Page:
As if I was there to chew bubble gum and kick @ss

When Roddy Piper showed up at the bank lobby in the movie They Live, his special sunglasses allowed him to see that some of the patrons, a teller, and the security guard were not the humans they were pretending to be. The glasses enabled him to see the skull-with-red-eyes that was truly the face of a conquering alien race. The aliens were able to somehow cloak themselves so that they could move freely through the population while folks went on blissfully unaware. So, when Piper, pump shotgun in hand, sees the room mixed with aliens and humans he famously says, “I’m here to chew bubblegum and kick @ss and I am all out of bubble gum”.

I really like that movie. It was exciting when it was new. It is iconic and funny in parts if I watch it today. Like the expression red pill, the sunglasses have been used to describe the awareness of men’s issues that are cloaked by the normalcy bias.

I finally had an empathetic experience with Piper’s character.

The past few weeks our church has shown a video to segue into the sermon. This has been done quite well. They make the videos themselves and it is usually someone from our relatively small congregation sharing some personal anecdote. Yea, I know, lots of churches do this. I was specious when they started. I had seen too many of these that were more testimonial adverts for the wonderful church or pastor than any truly God honoring expression of awe or reverence.

They have been great. For example, a man I know by face and nod only, who sits a few rows in front of my family, was featured a few weeks back. When he began to speak it was clear something was wrong with the moving parts that form voice. It was the result of one of many radical surgeries he’d had due to multiple recurrences of some form of cancer. He is 49. And he shared an experience that if it left anyone unmoved, they are already dead.

Good videos for several weeks. Then last Sunday I must have had my special sunglasses on. A thirties-ish attractive blond woman began to share how her trial was that in her divorce they had fought over custody of their child. She spoke earnestly that she was begging God to see to it that she won, that the judge would render in her favor. It seemed to me that when custody is at stake, that meant one or the other parent having custody. That the dad lives in another state, which she revealed, did give it a tone of gravity and consequence.

Then it got weird.

In the end she weepingly said things did not go in her favor. She explained (I paraphrase), “Child will be with dad three weeks in summer and every other Christmas…….so forth”. I was stunned. BUT, she added, since the child had subsequently accepted Christ, she (the mom) felt God was telling her that this custody arrangement was OK because the dad would have a little witness around him.

I was in shock. And I was alone in shock. “Custody” wasn’t at stake here at all. That is a clever choice of wording that a woman would uniquely choose for the drama and empathy inducing power it contains. What was really at stake was, a dad did or did not get to spend time with his child. Further, that the man is in another state, and not knowing anything about the case, we must assume there is not even hint of a reason the man should not have his child for significant bits of time. If there were any issues with the dad that could remotely be construed as harmful to the child, it was obvious the mother would have had those at the forefront of the case. Yet the judge said the dad gets some time with the kid.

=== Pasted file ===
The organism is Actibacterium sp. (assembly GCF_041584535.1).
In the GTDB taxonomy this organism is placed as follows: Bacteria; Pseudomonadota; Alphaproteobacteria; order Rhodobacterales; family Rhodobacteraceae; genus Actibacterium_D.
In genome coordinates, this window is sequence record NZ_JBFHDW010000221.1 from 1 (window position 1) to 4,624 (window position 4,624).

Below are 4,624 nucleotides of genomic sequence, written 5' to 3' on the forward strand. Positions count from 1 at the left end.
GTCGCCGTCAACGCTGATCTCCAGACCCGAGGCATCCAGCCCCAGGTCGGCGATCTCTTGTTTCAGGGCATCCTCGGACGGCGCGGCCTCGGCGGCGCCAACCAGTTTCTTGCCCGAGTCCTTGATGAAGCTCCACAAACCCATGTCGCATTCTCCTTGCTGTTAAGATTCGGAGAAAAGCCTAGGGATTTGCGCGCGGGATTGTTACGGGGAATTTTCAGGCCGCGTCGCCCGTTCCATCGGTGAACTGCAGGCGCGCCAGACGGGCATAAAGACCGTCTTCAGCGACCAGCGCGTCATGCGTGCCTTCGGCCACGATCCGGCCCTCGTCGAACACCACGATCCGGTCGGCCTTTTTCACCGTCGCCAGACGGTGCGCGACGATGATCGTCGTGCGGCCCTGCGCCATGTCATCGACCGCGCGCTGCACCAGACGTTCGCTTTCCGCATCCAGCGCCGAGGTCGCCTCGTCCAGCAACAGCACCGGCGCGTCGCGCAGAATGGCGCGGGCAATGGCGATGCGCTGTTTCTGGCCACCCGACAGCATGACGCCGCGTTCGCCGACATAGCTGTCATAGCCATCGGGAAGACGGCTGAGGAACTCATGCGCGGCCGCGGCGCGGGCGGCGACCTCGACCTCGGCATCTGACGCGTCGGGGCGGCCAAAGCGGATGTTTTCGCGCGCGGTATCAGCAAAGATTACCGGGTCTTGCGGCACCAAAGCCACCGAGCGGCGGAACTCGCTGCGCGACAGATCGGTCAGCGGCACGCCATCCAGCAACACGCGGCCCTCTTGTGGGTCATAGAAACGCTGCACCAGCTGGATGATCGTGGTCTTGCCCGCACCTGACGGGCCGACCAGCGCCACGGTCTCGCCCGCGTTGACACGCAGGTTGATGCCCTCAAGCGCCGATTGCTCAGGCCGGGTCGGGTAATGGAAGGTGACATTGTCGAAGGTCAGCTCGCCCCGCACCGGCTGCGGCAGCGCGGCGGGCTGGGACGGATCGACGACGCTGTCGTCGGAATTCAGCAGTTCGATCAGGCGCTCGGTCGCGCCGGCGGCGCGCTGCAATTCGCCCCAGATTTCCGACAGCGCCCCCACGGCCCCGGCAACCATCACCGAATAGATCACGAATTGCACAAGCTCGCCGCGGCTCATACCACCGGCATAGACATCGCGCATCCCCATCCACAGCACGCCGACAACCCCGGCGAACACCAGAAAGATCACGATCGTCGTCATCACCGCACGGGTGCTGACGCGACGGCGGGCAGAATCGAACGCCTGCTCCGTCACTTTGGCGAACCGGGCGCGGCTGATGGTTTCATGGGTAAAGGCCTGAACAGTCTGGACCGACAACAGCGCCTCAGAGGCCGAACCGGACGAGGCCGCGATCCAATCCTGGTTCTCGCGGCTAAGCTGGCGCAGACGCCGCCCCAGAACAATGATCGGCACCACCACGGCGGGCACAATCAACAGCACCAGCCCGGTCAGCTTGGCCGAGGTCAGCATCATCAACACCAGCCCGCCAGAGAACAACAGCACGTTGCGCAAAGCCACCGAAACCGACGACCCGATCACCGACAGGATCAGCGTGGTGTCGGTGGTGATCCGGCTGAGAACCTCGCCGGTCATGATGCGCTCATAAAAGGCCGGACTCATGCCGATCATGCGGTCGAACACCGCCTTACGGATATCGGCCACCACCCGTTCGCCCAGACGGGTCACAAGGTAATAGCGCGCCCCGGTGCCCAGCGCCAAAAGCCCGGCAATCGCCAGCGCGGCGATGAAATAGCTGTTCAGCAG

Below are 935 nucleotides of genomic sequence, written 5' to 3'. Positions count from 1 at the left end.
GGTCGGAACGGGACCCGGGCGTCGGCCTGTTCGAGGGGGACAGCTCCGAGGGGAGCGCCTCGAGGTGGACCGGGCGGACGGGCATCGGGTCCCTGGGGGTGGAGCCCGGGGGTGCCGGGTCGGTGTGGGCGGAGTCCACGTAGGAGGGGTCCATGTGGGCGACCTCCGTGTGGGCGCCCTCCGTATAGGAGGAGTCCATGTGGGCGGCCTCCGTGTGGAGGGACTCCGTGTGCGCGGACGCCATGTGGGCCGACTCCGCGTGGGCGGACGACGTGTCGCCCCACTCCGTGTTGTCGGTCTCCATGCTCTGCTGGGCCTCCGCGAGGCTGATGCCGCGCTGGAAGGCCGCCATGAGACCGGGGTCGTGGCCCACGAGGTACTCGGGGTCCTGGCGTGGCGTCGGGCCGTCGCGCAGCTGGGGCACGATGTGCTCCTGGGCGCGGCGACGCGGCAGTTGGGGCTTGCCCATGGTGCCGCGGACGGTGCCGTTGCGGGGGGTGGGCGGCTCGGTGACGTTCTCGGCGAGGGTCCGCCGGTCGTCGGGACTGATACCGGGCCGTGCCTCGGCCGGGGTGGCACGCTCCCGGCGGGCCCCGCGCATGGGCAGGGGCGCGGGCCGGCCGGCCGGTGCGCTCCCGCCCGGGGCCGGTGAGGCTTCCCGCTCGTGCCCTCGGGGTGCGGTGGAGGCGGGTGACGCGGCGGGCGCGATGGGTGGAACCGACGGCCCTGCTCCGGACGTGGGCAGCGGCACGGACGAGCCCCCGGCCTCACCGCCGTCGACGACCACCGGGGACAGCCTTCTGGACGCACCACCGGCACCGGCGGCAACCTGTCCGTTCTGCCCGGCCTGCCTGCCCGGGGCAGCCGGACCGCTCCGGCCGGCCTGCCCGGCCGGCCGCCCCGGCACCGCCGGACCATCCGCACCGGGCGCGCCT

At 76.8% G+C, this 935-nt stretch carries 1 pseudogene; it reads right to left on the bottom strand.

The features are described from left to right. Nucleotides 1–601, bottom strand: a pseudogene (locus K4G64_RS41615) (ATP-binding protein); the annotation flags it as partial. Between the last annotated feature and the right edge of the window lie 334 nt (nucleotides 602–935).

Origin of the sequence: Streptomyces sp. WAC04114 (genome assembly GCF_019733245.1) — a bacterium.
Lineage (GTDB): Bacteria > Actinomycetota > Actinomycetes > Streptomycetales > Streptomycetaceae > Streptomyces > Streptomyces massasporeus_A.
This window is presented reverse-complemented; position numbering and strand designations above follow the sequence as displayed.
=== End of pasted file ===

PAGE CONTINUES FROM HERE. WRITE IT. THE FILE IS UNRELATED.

Knowing how that kind of case skews statistically, I’m safe assuming we have a fit father who was going to be defrauded time with his child. If unfit, dad would have had zero chance.

So, the takeaway was that she was praying for God to win her case for her. That God would choose up sides in a case like this. Then, when God didn’t respond the way she wanted, it was God’s grace that settled on her allowing her to see that actually this is OK because the child will witness to the daddy and that is such a wonderful thing.

Until now there had been nothing irritating my man-nerve at this church. I couldn’t discuss it with anyone because no one would even understand what I was on about. I didn’t check, but I’d bet there were women crying and rubbing circles on the backs of husbands who managed to look sufficiently vicariously disturbed by the plight of the pleading woman.

I wrote to the pastor. Ive engaged him a few times on lighter topics. Never anything even relevant to the things of this blog. He may have been shocked when I opened with “The idea of a woman praying for God to render, via a judge, that a fit father be denied time with his child is morally repugnant.” I went on to state that I neither had, nor was a curious to have any back story. But, I told him, judges do not do what that one did if a father is unfit. they just don’t.Regardless the circumstances of the divorce, I cannot cede the point that this was not inspiration for the ending of some future made Christian version of Eat Pray Love.

My email was four or five paragraphs. Rewritten and edited many times to take out angry voice, remove redundant points, like that. The pastor replied the next day. He opened with “Thank you for your candor”. That was good.